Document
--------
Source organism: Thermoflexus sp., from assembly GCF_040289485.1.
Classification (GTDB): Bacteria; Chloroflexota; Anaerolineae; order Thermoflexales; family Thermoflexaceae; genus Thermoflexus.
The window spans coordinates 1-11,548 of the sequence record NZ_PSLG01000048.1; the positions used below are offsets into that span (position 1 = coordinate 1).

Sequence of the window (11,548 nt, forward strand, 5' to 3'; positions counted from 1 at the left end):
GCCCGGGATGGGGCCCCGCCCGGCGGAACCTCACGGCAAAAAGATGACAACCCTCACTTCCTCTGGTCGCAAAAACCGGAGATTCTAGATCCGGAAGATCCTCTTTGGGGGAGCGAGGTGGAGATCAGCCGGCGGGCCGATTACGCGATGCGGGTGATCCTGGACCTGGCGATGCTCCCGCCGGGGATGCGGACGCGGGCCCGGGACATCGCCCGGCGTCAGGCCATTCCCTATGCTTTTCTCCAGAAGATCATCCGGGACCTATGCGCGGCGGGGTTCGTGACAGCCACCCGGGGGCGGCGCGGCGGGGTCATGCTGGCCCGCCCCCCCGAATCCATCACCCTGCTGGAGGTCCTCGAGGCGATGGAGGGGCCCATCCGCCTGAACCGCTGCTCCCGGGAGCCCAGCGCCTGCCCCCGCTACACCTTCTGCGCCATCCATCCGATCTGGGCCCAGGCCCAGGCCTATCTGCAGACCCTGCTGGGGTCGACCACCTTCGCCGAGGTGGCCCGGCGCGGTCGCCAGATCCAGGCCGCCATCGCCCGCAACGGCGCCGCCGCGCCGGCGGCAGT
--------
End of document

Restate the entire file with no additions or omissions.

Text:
Source organism: Thermoflexus sp., from assembly GCF_040289485.1.
Classification (GTDB): Bacteria; Chloroflexota; Anaerolineae; order Thermoflexales; family Thermoflexaceae; genus Thermoflexus.
The window spans coordinates 1-11,548 of the sequence record NZ_PSLG01000048.1; the positions used below are offsets into that span (position 1 = coordinate 1).

Sequence of the window (11,548 nt, forward strand, 5' to 3'; positions counted from 1 at the left end):
GCCCGGGATGGGGCCCCGCCCGGCGGAACCTCACGGCAAAAAGATGACAACCCTCACTTCCTCTGGTCGCAAAAACCGGAGATTCTAGATCCGGAAGATCCTCTTTGGGGGAGCGAGGTGGAGATCAGCCGGCGGGCCGATTACGCGATGCGGGTGATCCTGGACCTGGCGATGCTCCCGCCGGGGATGCGGACGCGGGCCCGGGACATCGCCCGGCGTCAGGCCATTCCCTATGCTTTTCTCCAGAAGATCATCCGGGACCTATGCGCGGCGGGGTTCGTGACAGCCACCCGGGGGCGGCGCGGCGGGGTCATGCTGGCCCGCCCCCCCGAATCCATCACCCTGCTGGAGGTCCTCGAGGCGATGGAGGGGCCCATCCGCCTGAACCGCTGCTCCCGGGAGCCCAGCGCCTGCCCCCGCTACACCTTCTGCGCCATCCATCCGATCTGGGCCCAGGCCCAGGCCTATCTGCAGACCCTGCTGGGGTCGACCACCTTCGCCGAGGTGGCCCGGCGCGGTCGCCAGATCCAGGCCGCCATCGCCCGCAACGGCGCCGCCGCGCCGGCGGCAGT